Ethereum Is Not Under Attack: Understanding MEV-boost Relays

Ethereum developers see censorship anxieties are mostly exaggerated

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key takeaways

  • 52% of blocks from MEV-boost relays enforced OFAC sanctions in the past seven days
  • 81% of the MEV-Boost relay market is dominated by Flashbots

Flashbots — a research and development company vying to reduce the harm of Maximum Extractable Value (MEV) — has been at the center of centralization and censorship concerns since Ethereum’s move from proof-of-work to proof-of-stake.

MEV is extra revenue that can be made by rearranging the order of transactions in a block. It can emerge in the blockchain several ways, but most commonly through decentralized exchange (DEX) arbitrage.

If two DEXes offer the same token at different prices, for example, one can buy the token on the lower-priced DEX and sell it on the higher-end DEX with, in theory, zero risk. 

Such opportunities are uncovered by “searchers,” blockchain participants running complex, on-chain algorithms. The setup is intended to submit profitable trades to a public mempool on the protocol to await validation. 

Some searchers also use algorithms to run generalized front-runners — bots that detect profitable transactions in the public mempool and replace the existing address with their own transaction — fundamentally receiving the original searcher’s MEV.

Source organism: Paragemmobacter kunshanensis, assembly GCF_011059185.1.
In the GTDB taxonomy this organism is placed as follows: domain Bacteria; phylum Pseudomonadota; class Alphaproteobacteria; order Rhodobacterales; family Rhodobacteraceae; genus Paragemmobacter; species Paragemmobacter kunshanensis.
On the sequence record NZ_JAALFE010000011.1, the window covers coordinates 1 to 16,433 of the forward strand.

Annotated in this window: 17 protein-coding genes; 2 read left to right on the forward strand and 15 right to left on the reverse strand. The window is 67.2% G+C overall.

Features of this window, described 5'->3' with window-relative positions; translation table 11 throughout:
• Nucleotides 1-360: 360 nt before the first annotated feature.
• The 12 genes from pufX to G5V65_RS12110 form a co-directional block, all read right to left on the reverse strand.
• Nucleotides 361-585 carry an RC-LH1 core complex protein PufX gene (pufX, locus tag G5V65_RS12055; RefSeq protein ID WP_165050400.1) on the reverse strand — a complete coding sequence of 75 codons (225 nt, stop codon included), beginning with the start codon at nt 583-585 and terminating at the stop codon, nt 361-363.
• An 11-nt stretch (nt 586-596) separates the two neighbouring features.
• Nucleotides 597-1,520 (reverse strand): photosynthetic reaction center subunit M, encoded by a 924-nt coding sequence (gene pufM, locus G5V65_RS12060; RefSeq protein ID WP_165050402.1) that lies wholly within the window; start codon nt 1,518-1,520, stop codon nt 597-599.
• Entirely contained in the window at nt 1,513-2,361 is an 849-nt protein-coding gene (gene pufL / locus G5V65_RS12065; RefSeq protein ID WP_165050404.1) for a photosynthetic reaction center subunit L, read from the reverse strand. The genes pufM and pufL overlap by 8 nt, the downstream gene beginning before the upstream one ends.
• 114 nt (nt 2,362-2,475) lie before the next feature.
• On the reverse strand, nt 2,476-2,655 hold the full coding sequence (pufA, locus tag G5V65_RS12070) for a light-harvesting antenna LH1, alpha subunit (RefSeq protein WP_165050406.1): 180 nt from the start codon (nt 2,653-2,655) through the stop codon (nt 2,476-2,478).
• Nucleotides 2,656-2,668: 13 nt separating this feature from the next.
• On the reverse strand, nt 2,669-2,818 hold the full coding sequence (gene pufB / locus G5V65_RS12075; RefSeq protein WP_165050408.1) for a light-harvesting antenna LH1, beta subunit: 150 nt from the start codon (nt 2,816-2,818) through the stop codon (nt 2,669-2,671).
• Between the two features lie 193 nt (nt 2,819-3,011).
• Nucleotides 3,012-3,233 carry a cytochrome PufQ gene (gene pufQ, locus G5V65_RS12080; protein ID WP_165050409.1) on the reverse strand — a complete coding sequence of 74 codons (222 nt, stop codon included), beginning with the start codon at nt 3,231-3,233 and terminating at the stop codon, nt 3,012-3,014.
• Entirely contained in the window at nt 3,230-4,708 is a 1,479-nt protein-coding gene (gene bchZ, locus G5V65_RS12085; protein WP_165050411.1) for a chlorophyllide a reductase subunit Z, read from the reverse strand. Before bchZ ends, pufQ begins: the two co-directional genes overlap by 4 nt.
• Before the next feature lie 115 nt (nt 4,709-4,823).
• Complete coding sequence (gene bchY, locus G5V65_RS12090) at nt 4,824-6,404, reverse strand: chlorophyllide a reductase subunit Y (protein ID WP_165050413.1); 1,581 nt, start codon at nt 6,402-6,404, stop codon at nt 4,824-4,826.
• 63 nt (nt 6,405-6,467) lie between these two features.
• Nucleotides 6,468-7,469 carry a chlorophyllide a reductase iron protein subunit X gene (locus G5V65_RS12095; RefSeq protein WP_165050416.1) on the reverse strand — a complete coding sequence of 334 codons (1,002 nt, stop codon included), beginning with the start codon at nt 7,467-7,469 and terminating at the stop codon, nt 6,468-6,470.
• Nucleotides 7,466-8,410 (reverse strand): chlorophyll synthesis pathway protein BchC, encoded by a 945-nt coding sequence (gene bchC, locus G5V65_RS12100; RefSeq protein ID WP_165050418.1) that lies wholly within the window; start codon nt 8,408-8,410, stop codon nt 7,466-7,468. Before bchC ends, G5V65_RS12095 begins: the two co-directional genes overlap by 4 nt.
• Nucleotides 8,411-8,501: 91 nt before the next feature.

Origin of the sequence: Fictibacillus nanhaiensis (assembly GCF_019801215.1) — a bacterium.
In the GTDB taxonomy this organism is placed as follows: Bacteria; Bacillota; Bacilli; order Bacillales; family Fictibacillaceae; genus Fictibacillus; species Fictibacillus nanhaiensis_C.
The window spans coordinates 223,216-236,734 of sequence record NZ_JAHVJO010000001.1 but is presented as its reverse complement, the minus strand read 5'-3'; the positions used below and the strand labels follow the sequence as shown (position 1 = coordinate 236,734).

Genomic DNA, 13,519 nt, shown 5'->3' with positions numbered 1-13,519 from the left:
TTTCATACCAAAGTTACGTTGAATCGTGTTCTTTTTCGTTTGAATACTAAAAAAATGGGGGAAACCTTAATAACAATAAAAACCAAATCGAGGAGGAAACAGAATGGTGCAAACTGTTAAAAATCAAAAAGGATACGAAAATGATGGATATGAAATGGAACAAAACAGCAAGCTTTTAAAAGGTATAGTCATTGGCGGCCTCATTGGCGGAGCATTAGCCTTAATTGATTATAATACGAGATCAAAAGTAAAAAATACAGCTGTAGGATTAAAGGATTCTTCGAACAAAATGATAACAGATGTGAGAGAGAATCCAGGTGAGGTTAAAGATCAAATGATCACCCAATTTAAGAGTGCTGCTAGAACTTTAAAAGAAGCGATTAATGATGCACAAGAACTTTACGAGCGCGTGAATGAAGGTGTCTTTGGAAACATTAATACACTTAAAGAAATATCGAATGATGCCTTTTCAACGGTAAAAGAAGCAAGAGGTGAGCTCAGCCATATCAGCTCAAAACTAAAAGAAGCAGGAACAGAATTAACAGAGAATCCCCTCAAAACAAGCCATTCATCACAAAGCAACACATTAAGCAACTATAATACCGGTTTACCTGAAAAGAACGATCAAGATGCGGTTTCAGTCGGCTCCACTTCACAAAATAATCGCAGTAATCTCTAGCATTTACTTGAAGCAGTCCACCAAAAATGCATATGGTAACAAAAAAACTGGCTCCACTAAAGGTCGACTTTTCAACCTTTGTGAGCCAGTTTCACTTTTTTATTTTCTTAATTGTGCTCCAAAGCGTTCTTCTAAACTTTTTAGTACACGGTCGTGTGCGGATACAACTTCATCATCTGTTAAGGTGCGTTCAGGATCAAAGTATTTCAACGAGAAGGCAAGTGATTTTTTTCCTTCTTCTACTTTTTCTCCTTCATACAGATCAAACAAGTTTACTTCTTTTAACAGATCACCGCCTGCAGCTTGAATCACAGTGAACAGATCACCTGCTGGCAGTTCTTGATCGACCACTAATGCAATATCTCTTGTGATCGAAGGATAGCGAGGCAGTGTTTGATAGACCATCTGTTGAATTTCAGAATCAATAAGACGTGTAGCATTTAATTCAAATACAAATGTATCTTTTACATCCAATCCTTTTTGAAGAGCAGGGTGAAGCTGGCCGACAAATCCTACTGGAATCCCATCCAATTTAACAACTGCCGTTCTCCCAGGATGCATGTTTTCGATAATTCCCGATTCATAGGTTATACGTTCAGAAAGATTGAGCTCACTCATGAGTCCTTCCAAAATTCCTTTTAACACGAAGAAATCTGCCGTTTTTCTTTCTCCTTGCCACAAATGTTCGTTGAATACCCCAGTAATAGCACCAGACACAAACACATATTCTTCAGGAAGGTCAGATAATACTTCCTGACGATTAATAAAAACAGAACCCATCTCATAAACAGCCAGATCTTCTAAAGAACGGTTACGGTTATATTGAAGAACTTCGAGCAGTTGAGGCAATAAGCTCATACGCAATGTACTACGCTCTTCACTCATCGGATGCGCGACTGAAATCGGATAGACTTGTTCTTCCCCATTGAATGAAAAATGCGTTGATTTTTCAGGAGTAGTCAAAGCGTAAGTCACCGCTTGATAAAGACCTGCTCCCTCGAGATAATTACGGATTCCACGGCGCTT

This is where Flashbots comes in. To prevent other searchers from frontrunning transactions, the organization developed a tool — MEV boost — that allows its clients to directly submit MEV transactions to validators without having to reveal them to the public mempool.

Flashbots, or any other MEV-boost relay, acts as a mediator between block proposers and block builders, Friederike Ernst, chief operating officer at Gnosis — a decentralized infrastructure company and the co-host of the Epicenter Podcast — told Blockworks. 

Proposers will indicate how much they would be willing to bid for a block, then, once the highest bidder is secured, builders generate the block and send them off to validators. The problem, however, is that, so far, there are very few builders — leading to a centralization of builders in the ecosystem, Ernst said.

“In principle, this has been a particularly big issue since the Merge,” Ernst said.